"I shaved my head to raise money for kids cancer research," says Wilkerson, who earned over $2,000 and donated 23 inches of hair. "I joined online dating because I could easily explain my baldness right then and there. In person, men wouldn’t even look at me. They thought I was sick, or Britney Spears-type crazy."

Everything seemed to be going fine with the online dating, and then on July 10 of this year, Wilkerson sent a message to a man on the popular, free dating site,

"His profile said that he lived in Collins, Iowa, which is a town about 30 minutes outside of Des Moines. He told me he really liked it there because it was a small town," says Wilkerson.

But the man, who called himself Nathan Pfister wasn't in Collins. He was working on a cargo ship delivering crude oil and gasoline around Europe. He said he was just leaving for a monthlong voyage when Wilkerson first messaged him.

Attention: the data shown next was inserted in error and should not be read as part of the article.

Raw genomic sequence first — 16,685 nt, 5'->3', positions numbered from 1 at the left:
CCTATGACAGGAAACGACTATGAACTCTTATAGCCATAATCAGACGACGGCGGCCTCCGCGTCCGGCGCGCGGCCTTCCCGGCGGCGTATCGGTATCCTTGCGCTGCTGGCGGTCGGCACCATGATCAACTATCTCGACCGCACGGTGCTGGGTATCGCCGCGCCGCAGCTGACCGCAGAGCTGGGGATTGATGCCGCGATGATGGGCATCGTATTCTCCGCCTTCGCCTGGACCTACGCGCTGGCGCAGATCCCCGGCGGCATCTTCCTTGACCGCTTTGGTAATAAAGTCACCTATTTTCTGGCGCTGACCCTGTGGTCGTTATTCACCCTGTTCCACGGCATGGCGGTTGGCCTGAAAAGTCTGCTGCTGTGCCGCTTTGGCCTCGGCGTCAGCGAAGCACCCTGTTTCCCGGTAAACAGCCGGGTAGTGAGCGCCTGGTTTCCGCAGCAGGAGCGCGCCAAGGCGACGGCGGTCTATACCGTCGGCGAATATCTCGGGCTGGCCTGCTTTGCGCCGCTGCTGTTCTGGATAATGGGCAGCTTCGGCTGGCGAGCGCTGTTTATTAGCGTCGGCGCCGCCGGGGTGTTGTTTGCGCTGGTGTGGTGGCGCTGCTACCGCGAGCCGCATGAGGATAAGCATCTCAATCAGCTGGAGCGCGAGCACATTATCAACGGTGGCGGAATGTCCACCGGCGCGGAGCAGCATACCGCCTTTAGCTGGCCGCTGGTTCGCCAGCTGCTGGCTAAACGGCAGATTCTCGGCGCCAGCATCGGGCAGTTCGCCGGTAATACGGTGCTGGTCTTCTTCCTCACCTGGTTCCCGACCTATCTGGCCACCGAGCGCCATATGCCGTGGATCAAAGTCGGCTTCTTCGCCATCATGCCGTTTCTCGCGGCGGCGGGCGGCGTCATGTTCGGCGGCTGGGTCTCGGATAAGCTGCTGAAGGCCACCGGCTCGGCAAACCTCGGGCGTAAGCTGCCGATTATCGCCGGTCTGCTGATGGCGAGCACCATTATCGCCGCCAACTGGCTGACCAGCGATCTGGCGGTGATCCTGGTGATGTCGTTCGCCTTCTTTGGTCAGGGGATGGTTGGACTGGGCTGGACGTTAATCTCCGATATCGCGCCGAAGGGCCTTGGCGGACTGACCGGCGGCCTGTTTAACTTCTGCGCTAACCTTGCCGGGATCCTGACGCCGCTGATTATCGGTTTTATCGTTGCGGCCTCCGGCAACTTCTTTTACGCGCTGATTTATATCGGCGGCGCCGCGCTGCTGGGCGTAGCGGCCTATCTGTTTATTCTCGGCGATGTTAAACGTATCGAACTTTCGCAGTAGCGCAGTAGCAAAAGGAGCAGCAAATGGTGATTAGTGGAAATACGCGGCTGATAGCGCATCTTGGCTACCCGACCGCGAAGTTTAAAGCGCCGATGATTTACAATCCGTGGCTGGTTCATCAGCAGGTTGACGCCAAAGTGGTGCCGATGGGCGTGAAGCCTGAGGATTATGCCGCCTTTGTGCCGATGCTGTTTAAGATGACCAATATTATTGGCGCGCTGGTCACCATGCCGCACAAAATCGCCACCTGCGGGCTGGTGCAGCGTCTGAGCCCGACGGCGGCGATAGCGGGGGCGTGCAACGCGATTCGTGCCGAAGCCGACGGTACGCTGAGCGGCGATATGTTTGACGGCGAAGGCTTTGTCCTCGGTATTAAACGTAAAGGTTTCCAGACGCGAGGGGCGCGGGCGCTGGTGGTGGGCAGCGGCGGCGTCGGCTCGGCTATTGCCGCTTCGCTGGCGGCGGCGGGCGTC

It seems like an obvious red sign now, but Wilkerson approached him versus being sought out. She had no reason to think she hadn't found a ruggedly good looking man who traveled a lot, and thus, hadn't met the right one yet.

If they aren't pushy when a money issue comes up. If you've been communicating a while, and your romantic interest indicates there's a financial crisis on his or her end but appears reluctant for you to send money, that may be an ominous sign as well.

Pfister – and surely this isn't his real name; his name pops up on the Internet as someone who has  attempted to dupe other women on, around the same time he was communicating with Wilkerson​ – may not have worked on a cargo ship, but he was a heck of a fisherman. He reeled in Wilkerson, chatting online with her for almost two months, and they spoke several times on the phone. He seemed like a great guy.